Start Date

9-4-2021 10:45 AM

End Date

9-4-2021 12:00 PM

Disciplines

European History | History of Religion | Islamic World and Near East History

Subjects

Pirates -- Atlantic Ocean Region -- History, Piracy -- History -- 17th century, Great Britain -- Naval history -- 18th century, Pirates -- Atlantic Ocean Region -- Economic aspects, Pirates -- Atlantic Ocean Region -- Political aspects

Description

Abstract: Between 1700 and 1730, the British Atlantic was significantly influenced by two compelling forces. The first was the continued and accelerating growth of competing European empires in the region, who in this period endeavored to define and protect their territorial boundaries whilst setting up profitable economic systems of production and commerce within them. The second was that of the pirates of the Atlantic, who, in a final crescendo of violence and destruction, would take hundreds of ships, disrupt highly valuable trade, and engage in bloody warfare with the Royal Navy. The purpose of this paper is to examine the ideology of industry and honest labor that underwrote the involvement of working-class men in these dual processes and understand how they took advantage of it just as such industry took advantage of them. This ideological wrestling match played out in courtrooms as accused pirates gave testimony as to why their lives ought to be spared, judges condemned or exonerated them, and preachers beseeched the sailors passing by their station at the pulpit to make the choice that would save their souls. This paper argues that piracy presented legal and religious authorities of the British Atlantic with an ideological puzzle that was solved by doubly condemning the accused, not just for being pirates but for having chosen piracy, for being corrupted as lawful subjects and also as workers. In doing so, it joins the conversation around piracy and labor by illustrating 18th century British ideas about morality and the purpose of work as the key connection between the two.

PART OF SESSION 2A. LABOR HISTORY:

Comment: Patricia Schechter, Portland State University
Chair: Shaun S. Nichols, Boise State University

Avonlea Bowthorpe, Western Washington University, undergraduate student
“Seamen and Sinners: Piracy and the Labor Culture of the Early Eighteenth-Century British Atlantic World”

Camille Daw, Boise State University, undergraduate student
“Chain Gang of the North: The Idaho State Penitentiary and Penal Labor (1872–1973)”

Brenden L. Hoffmann, Eastern Washington University
undergraduate student, “Bloody Sunday: The Everett Massacre of 1916”

Rights

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Persistent Identifier

https://archives.pdx.edu/ds/psu/35258

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Apr 9th, 10:45 AM Apr 9th, 12:00 PM

Seamen and Sinners: Piracy and the Labor Culture of the Early Eighteenth-Century British Atlantic World

Abstract: Between 1700 and 1730, the British Atlantic was significantly influenced by two compelling forces. The first was the continued and accelerating growth of competing European empires in the region, who in this period endeavored to define and protect their territorial boundaries whilst setting up profitable economic systems of production and commerce within them. The second was that of the pirates of the Atlantic, who, in a final crescendo of violence and destruction, would take hundreds of ships, disrupt highly valuable trade, and engage in bloody warfare with the Royal Navy. The purpose of this paper is to examine the ideology of industry and honest labor that underwrote the involvement of working-class men in these dual processes and understand how they took advantage of it just as such industry took advantage of them. This ideological wrestling match played out in courtrooms as accused pirates gave testimony as to why their lives ought to be spared, judges condemned or exonerated them, and preachers beseeched the sailors passing by their station at the pulpit to make the choice that would save their souls. This paper argues that piracy presented legal and religious authorities of the British Atlantic with an ideological puzzle that was solved by doubly condemning the accused, not just for being pirates but for having chosen piracy, for being corrupted as lawful subjects and also as workers. In doing so, it joins the conversation around piracy and labor by illustrating 18th century British ideas about morality and the purpose of work as the key connection between the two.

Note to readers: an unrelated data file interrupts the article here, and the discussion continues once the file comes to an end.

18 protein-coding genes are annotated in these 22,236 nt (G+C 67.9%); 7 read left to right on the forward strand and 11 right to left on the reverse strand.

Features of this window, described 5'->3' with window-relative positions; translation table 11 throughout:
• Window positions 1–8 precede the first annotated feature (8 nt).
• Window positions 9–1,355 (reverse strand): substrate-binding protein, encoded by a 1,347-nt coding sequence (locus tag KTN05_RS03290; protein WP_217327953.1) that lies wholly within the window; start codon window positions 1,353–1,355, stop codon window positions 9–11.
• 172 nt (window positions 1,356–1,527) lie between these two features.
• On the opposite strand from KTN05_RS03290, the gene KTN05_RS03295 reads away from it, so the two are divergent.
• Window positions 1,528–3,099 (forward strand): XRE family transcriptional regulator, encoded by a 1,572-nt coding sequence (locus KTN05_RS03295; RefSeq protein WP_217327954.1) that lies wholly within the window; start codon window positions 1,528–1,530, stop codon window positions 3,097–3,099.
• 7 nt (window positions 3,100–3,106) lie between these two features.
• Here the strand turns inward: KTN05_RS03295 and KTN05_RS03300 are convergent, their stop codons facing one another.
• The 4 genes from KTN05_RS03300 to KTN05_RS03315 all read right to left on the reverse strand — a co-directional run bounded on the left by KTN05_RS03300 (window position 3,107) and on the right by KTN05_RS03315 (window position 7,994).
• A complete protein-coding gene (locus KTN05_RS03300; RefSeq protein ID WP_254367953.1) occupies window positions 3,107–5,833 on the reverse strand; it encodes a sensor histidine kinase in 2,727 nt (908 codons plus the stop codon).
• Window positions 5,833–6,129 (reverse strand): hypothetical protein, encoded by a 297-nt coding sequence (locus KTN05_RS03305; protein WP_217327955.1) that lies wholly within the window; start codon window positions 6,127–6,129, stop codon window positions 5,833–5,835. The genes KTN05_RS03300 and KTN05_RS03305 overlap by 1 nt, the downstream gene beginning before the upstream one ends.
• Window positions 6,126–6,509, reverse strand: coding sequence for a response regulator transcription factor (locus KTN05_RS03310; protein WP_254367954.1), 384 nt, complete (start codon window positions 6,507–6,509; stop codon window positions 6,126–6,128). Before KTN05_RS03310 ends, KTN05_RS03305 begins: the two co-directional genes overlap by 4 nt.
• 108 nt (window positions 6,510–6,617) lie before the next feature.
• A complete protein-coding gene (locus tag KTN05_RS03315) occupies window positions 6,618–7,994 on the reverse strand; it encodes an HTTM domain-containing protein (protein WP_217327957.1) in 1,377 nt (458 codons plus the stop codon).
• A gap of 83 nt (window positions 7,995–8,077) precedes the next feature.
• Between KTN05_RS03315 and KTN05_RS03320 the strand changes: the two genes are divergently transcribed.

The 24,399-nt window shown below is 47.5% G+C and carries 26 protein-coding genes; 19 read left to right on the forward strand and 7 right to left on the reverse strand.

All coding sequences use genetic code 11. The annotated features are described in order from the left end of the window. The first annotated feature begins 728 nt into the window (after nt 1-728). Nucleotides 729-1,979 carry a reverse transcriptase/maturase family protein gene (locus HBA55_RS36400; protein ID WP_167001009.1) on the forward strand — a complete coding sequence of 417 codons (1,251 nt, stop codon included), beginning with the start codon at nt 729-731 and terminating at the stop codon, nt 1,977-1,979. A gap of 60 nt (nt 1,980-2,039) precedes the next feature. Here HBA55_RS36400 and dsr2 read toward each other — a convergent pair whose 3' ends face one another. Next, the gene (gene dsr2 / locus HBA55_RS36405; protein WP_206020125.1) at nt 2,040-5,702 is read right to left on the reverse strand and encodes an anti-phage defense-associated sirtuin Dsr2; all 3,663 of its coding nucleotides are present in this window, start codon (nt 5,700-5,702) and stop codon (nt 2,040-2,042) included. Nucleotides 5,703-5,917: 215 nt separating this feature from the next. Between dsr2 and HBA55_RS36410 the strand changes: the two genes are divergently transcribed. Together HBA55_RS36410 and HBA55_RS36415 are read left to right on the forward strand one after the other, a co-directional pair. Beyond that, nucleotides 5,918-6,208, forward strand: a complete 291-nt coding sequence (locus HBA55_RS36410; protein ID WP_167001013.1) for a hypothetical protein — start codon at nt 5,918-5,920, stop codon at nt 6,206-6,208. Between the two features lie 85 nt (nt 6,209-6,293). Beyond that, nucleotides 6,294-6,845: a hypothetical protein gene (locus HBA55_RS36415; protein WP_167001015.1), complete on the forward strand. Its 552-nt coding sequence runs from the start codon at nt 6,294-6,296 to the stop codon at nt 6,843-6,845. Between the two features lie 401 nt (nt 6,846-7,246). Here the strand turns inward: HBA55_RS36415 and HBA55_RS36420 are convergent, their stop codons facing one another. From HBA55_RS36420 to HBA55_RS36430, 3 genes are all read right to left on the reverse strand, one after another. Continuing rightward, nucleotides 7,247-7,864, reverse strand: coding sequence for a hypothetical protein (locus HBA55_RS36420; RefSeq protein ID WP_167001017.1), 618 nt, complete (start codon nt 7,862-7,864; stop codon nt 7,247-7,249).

PART OF SESSION 2A. LABOR HISTORY:

Comment: Patricia Schechter, Portland State University
Chair: Shaun S. Nichols, Boise State University

Avonlea Bowthorpe, Western Washington University, undergraduate student
“Seamen and Sinners: Piracy and the Labor Culture of the Early Eighteenth-Century British Atlantic World”

Camille Daw, Boise State University, undergraduate student
“Chain Gang of the North: The Idaho State Penitentiary and Penal Labor (1872–1973)”

Brenden L. Hoffmann, Eastern Washington University
undergraduate student, “Bloody Sunday: The Everett Massacre of 1916”